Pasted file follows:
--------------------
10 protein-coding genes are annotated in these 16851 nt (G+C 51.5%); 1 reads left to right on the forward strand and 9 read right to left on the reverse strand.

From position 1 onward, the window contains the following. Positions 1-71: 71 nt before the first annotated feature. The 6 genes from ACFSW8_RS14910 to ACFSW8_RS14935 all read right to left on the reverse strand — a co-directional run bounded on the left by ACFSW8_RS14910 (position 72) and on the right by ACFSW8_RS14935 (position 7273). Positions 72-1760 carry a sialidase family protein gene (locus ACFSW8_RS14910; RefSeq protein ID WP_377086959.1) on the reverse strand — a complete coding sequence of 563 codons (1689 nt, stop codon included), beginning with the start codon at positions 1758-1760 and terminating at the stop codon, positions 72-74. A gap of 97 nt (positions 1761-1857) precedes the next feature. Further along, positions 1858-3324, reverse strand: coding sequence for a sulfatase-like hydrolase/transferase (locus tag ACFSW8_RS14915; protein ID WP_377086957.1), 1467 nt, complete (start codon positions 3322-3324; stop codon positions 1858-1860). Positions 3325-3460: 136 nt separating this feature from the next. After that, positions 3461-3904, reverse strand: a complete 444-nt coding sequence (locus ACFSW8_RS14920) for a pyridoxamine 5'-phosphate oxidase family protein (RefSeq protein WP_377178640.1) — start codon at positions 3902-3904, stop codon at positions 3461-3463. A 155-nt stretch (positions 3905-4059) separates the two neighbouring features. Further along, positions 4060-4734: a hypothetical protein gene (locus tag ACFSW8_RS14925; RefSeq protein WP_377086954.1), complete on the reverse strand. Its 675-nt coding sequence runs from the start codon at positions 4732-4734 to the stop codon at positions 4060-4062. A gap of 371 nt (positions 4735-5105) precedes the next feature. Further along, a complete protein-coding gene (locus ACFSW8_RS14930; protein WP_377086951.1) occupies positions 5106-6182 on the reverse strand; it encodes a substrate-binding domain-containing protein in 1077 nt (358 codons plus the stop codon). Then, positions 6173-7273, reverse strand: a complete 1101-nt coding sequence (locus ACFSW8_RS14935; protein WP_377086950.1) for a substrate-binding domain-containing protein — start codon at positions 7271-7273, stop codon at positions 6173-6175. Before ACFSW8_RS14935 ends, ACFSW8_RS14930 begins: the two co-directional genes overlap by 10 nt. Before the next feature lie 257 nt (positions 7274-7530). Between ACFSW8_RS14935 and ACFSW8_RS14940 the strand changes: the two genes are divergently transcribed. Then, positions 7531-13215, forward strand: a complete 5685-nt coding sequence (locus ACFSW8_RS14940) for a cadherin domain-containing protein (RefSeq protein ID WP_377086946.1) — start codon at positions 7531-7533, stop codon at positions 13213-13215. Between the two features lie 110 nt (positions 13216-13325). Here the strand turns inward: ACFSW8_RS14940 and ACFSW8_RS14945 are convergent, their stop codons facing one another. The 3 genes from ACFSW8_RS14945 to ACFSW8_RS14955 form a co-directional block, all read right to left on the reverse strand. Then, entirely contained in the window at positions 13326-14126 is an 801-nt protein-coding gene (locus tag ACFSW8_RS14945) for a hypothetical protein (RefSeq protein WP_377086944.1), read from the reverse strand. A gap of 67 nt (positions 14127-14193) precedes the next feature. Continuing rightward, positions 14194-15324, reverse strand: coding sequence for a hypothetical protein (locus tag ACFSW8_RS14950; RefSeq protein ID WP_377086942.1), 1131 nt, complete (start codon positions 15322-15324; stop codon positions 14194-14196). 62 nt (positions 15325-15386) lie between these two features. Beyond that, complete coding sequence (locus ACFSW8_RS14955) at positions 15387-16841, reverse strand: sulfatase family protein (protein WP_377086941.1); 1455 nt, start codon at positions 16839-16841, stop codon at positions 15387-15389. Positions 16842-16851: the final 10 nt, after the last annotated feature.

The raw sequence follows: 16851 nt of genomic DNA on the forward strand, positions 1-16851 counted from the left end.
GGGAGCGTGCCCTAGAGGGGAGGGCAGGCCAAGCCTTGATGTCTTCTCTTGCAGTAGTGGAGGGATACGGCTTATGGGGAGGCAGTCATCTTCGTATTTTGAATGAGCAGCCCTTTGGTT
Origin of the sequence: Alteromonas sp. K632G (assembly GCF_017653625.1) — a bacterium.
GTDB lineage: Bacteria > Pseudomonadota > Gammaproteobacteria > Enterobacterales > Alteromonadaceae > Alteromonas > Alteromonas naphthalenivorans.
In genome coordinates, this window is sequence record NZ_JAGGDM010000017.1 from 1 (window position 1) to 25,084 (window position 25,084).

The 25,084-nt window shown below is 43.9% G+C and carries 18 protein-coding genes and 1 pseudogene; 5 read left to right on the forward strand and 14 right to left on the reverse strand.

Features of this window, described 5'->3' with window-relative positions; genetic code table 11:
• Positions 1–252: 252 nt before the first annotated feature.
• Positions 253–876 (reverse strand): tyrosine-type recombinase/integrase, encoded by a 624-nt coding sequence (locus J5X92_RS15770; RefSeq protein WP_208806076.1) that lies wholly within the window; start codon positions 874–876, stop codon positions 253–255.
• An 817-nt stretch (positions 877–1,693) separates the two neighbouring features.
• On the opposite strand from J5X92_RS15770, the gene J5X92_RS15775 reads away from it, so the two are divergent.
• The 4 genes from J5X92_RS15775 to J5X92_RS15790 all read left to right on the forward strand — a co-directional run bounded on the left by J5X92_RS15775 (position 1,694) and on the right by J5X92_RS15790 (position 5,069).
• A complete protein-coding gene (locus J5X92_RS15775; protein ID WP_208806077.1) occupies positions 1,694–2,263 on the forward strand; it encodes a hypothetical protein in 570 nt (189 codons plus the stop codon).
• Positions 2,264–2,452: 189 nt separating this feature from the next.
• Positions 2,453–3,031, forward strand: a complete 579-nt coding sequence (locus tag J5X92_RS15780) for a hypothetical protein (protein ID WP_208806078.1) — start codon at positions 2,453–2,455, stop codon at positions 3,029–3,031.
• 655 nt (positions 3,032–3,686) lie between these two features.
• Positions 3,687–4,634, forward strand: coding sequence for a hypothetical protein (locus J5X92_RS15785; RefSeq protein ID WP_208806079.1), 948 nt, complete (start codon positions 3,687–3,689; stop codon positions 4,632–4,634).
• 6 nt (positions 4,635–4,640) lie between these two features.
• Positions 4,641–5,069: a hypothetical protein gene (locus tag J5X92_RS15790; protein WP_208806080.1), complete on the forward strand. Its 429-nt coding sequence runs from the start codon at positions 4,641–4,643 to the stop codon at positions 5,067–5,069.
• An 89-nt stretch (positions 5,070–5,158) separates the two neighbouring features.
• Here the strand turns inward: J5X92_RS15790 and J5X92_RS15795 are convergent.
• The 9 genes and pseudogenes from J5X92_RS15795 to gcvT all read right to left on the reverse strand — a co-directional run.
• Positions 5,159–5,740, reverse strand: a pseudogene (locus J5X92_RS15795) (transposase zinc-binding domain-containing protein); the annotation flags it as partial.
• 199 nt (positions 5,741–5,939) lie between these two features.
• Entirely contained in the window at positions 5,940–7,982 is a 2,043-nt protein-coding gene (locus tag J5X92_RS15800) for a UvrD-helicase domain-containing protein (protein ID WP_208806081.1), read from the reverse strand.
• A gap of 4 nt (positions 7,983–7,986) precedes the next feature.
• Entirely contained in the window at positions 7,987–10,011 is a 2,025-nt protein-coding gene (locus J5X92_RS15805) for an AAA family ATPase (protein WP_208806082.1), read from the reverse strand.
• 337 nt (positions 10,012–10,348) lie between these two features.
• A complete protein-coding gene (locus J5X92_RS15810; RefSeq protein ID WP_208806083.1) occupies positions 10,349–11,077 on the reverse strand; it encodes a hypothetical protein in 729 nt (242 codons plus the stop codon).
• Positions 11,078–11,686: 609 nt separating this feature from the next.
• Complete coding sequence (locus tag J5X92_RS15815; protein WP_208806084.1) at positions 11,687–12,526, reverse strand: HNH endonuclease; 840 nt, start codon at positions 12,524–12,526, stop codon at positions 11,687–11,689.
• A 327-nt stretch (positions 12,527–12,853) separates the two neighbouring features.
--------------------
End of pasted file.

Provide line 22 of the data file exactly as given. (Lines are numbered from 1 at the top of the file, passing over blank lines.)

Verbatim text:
• An 89-nt stretch (positions 5,070–5,158) separates the two neighbouring features.